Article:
“Describe what happened, the sequence, any dates, any phone calls you’ve already made or previous emails,” says Gráinne Griffin, director of communications at the CCPC. “Be polite but firm, present yourself as a reasonable person, and stick to the facts and your rights.”

The provider must acknowledge receipt of your complaint in writing within five working days, inform you of the progress of your complaint within 20 days and decide on your complaint within 40 working days. If you are not satisfied you can make a formal complaint to the FSPO. It is their job to resolve complaints about financial service providers and annuity providers, and they can direct a financial services company to compensate you if you have suffered a financial loss (though not in the case of an annuity provider).

Through a mobile, broadband or TV provider

Telcos have long faced public anger over their customer service, not least Eir. The arrival of the pandemic meant customer service representatives had to work from home, increasing customer wait times.

Customers are still suffering from the legacy of this problem: some told The Sunday Independent that although they spent 2020 hours on the phone trying to cancel an Eir broadband contract after being informed of a price increase, they were still being billed for a service they were not using. Earlier this month, Eir contacted those customers to say they had sold those outstanding balances to debt collector Stubbs Gazette.

Although Eir has tried to improve, it still has the highest average complaint rate among four fixed-line broadband providers, according to data from the Commission for Communications Regulation (ComReg) for the third quarter. Eir had 14.5 complaints per 100,000 broadband connections, compared to 11 at Sky, 7 at Virgin Media and 8.1 at Vodafone.

If your service provider plans to increase their prices, they must give you 30 days’ notice and you can cancel your contract without penalty. All operators must have a code of conduct for handling complaints and provide a toll-free telephone number for consumers to contact, an email address or an online complaint form, and an address. It is best to complain in writing and enclose evidence. The company will then have 10 working days to reply before ComReg can act on your behalf.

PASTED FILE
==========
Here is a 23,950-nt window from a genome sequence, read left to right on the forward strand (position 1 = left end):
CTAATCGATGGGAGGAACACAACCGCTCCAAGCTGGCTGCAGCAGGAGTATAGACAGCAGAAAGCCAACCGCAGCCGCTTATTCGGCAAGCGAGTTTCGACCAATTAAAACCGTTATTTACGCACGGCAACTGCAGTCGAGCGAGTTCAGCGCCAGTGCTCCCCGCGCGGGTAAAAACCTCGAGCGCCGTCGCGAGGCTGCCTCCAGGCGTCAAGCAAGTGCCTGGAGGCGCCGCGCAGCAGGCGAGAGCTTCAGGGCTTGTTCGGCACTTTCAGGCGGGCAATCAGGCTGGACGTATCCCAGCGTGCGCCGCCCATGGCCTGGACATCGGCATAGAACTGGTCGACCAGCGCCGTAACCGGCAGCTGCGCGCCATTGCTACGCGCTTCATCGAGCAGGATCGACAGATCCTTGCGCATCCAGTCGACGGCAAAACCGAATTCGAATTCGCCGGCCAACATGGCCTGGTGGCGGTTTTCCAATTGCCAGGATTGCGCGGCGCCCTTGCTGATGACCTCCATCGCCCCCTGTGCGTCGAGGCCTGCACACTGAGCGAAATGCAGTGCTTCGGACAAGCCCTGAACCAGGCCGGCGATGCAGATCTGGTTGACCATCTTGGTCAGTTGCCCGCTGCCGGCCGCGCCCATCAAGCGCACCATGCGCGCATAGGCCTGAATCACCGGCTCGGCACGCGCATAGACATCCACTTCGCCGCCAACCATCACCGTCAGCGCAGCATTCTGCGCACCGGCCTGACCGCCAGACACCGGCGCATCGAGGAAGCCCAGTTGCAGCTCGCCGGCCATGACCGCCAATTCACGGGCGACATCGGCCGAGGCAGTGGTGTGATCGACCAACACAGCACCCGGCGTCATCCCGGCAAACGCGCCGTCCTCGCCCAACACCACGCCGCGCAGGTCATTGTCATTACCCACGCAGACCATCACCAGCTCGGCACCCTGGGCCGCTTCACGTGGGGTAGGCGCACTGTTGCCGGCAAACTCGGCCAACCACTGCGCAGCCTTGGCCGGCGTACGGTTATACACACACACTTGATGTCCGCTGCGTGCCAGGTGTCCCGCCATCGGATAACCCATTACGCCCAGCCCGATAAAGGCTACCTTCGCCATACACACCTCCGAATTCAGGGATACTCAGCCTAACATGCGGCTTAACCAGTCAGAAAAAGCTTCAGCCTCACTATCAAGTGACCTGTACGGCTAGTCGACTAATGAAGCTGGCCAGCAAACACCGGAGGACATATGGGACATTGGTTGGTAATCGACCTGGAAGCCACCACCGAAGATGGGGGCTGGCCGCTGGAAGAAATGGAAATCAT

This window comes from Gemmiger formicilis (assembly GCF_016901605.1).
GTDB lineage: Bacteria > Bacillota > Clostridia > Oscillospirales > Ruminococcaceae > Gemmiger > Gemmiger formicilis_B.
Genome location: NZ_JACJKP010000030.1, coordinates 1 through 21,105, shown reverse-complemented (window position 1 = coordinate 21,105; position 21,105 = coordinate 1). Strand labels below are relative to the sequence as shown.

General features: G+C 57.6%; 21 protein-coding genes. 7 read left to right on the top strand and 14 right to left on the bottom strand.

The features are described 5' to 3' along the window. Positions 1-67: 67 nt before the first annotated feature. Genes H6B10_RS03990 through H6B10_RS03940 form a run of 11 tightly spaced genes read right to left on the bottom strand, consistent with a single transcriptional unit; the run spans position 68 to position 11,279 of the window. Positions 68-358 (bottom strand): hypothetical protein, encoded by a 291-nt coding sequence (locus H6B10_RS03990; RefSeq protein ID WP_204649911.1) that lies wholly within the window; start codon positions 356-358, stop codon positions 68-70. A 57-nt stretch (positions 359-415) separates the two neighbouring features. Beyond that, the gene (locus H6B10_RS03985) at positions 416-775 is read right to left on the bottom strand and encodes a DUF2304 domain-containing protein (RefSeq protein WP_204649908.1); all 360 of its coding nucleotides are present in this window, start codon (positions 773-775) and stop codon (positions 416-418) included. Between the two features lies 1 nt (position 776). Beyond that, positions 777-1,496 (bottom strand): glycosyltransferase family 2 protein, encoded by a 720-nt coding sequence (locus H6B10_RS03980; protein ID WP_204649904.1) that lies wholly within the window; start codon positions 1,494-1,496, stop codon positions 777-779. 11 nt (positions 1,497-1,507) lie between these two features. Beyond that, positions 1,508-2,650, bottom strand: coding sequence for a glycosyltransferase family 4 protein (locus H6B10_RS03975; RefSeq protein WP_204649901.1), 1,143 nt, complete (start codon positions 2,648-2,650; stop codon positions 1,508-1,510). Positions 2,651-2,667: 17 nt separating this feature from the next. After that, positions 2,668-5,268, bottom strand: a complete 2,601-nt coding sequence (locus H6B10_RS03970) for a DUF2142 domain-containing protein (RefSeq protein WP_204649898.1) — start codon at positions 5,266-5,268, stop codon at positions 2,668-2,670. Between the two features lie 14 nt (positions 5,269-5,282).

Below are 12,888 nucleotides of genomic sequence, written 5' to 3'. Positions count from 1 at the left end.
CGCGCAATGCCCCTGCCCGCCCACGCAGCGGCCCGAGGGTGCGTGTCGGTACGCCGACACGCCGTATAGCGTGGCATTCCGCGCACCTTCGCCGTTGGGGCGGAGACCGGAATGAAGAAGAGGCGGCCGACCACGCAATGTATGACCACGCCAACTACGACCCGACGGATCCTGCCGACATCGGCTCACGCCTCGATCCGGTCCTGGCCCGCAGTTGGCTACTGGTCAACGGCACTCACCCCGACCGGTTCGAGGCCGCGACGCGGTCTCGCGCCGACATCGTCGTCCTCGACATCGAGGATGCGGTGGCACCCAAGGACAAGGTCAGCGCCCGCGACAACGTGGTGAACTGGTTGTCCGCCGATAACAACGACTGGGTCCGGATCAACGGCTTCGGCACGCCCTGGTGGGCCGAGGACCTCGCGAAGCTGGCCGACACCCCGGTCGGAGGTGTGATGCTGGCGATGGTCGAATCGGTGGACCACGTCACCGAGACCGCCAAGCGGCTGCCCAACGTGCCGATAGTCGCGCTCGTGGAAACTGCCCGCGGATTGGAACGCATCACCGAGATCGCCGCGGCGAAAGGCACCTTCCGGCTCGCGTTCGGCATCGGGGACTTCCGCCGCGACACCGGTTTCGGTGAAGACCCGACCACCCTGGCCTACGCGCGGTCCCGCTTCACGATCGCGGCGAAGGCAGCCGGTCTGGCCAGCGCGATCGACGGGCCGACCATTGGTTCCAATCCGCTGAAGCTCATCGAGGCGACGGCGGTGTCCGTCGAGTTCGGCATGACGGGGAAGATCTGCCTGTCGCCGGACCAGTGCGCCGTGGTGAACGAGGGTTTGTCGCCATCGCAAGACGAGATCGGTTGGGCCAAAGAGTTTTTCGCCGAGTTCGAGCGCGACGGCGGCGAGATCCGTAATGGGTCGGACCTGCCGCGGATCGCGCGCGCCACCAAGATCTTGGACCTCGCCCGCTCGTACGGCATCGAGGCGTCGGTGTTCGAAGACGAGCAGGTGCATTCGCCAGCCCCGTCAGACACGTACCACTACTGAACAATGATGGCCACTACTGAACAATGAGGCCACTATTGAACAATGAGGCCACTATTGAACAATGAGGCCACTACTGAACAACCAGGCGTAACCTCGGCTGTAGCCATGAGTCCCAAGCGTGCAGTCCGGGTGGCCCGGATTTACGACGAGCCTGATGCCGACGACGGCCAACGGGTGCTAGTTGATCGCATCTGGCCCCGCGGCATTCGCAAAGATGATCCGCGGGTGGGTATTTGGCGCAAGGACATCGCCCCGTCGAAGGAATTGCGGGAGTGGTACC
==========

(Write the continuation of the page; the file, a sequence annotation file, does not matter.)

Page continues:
The Communications Director of the Competition and Consumer Protection Commission (CCPC), Gráinne Griffin

When all else fails, Small Claims works

If you’ve made a complaint and a company still won’t resolve the matter, consider the Small Claims Procedure – it’s a relatively inexpensive, quick and easy way to resolve a complaint without a lawyer.

The application fee is just €25 and you can claim online at The claim is then processed by a district court officer called the Small Claims Registrar and the service is provided by your local district court registry. If you are filing a lawsuit against a company, try to get the correct name and address from the Companies Registration Office website.

The Registrar will notify the Company that you are making a claim and the Company must respond within 15 days. If not, the district court will automatically treat your claim as uncontested and settle the amount claimed in your favor—all without you having to appear in court.

However, you can only use the small claims procedure up to a claim value of €2,000 or €5,000 for a claim against a company based in another EU country. The Competition and Consumer Protection Commission would like the domestic threshold to be raised.

“It doesn’t add up to the cost of living,” Griffin says. “For example, there are many laptops that cost more than 2,000 euros. We would also be aware of how many complaints we receive about used cars and many of these would not be caught by the small claims procedure even with a €5,000 cap.” The most effective ways to get results when complaining to a restaurant, bank, or telecom company without being labeled a “whiner” or worse are ignored

Fry Electronics Team

Fry is an automatic aggregator of the all world’s media. In each content, the hyperlink to the primary source is specified. All trademarks belong to their rightful owners, all materials to their authors. If you are the owner of the content and do not want us to publish your materials, please contact us by email – The content will be deleted within 24 hours.

Related Articles

Back to top button